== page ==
Don't Let DNFB Cripple Hospital Cash Flow
Healthcare leaders who know their financial data points understand there's one business metric that should never be on the upswing: discharged not final billed (DNFB). If an organization's bills don't leave the front door, its cash flow and opportunities to earn interest certainly will.
The C-Suite must set acceptable DNFB standards that are consistent in their measurement and organizational-specific issues, says Lou Ann Weidemann, MS, RHIA, CPEHR, FAHIMA, director of HIM Solutions at the American Health Information Management Association (AHIMA) in Chicago.
What can make DNFB rise?
- Lack of qualified coders.
- Bills held up during pre-bill audit reviews.
- Poor internal review systems between the departments that code records and the clinicians who complete pathology and operative reports.
Most organizations set a three-day threshold for accounts, she says, meaning that accounts that are not coded or dropped within three days of discharge appear on the DNFB. Other organizations choose to keep the DNFB at a percentage of overall revenue (e.g. 2%) as their measurement.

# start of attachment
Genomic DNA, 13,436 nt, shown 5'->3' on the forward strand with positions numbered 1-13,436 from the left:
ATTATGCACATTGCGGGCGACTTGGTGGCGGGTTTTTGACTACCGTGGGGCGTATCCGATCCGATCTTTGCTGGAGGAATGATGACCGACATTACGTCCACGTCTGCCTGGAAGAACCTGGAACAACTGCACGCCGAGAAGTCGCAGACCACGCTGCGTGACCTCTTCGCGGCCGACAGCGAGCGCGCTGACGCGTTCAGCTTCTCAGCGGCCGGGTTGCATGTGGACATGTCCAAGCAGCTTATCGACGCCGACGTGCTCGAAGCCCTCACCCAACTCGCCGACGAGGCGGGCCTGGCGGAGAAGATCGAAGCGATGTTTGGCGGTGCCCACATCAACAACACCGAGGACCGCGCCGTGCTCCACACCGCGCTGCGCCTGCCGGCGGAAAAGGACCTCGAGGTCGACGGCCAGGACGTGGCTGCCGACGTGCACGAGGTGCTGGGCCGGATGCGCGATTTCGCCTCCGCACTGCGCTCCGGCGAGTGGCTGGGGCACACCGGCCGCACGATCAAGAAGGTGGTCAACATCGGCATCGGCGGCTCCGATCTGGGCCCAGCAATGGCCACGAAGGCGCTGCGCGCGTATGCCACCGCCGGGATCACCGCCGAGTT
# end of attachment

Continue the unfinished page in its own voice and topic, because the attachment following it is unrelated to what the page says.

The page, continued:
"Choose the measure that best fits the organization and stick with it," Weidemann says.
- Senators Hear How Two-Midnight Rule Harms Patients, Hospitals
- 3 Management Lessons from a Supermarket Debacle
- Handshaking Spreads Germs. Get Over It.
- Healthcare Costs Start With What We Eat
- Hospitals Likely to Outsource ICD-10 at Launch
- IOM Identifies GME Problems, Calls for Finance Changes
- CMS Confirms ICD-10 Deadline
- Anatomy of 3 Health System Rebranding Efforts
- Premium Subsidy Fight Creating Uncertainty for Hospitals, Health Plans
- Medicare Advantage Carriers See 'No Choice' But to Accept Cuts